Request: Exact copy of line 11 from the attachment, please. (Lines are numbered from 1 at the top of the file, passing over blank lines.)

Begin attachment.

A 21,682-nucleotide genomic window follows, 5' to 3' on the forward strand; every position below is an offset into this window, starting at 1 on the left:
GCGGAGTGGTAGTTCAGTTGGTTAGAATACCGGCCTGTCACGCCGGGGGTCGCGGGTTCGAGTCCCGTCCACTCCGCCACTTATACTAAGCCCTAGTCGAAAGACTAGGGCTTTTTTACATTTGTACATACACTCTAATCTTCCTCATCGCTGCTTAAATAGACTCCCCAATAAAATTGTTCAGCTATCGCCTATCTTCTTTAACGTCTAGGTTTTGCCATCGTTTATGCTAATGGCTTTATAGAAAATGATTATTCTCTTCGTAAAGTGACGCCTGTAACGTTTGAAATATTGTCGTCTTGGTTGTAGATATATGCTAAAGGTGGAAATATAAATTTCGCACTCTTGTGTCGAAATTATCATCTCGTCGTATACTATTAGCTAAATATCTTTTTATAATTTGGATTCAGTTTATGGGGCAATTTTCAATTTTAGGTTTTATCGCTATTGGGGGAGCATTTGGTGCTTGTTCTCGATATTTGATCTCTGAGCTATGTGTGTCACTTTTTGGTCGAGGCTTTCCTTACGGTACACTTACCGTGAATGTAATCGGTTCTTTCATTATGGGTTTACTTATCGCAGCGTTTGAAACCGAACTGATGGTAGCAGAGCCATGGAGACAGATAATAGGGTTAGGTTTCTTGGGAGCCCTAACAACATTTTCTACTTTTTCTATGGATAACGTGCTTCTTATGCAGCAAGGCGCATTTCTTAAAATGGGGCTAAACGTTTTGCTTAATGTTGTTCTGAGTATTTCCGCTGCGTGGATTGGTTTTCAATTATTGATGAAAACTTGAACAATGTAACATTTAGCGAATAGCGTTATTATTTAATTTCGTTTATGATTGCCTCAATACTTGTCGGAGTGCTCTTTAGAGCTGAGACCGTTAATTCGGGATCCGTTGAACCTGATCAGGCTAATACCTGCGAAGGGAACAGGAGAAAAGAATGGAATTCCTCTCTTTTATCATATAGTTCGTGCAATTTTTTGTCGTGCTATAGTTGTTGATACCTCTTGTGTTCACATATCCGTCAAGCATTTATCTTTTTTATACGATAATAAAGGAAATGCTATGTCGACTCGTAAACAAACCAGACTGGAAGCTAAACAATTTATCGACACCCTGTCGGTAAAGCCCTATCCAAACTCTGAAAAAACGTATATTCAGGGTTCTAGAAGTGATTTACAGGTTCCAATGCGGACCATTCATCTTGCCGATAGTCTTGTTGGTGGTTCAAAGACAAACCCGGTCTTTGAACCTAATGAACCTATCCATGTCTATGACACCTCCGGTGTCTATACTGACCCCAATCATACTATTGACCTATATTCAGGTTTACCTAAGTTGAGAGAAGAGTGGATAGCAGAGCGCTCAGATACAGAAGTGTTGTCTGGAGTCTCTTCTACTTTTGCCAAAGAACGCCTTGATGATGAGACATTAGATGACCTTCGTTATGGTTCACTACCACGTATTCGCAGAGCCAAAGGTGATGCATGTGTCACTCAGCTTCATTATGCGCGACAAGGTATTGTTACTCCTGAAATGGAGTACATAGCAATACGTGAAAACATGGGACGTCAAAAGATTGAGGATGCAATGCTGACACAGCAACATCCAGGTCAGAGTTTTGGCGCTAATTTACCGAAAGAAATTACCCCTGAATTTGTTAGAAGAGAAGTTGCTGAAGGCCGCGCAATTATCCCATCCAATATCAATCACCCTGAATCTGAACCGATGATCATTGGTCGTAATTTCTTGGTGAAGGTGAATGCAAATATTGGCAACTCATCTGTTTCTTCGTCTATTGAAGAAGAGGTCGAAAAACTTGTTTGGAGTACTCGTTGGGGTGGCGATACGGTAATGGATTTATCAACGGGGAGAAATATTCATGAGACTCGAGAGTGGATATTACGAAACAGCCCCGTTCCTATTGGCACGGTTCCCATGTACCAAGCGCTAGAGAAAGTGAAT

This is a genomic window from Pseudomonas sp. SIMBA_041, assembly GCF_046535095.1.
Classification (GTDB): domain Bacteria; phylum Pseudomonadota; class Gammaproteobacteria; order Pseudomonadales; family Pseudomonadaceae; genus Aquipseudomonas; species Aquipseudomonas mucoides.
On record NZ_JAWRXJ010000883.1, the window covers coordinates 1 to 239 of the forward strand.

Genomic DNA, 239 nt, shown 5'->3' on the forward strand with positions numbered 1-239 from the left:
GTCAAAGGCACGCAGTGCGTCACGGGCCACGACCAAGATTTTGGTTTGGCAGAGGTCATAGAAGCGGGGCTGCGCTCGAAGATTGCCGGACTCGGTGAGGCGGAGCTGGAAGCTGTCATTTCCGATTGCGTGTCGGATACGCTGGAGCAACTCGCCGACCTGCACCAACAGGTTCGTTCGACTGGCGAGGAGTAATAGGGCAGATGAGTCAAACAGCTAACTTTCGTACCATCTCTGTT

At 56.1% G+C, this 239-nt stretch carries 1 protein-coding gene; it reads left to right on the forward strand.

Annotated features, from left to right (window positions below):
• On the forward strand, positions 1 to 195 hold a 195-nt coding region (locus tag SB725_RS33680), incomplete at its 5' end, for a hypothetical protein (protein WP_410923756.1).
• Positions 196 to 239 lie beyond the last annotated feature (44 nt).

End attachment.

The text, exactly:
• Positions 196 to 239 lie beyond the last annotated feature (44 nt).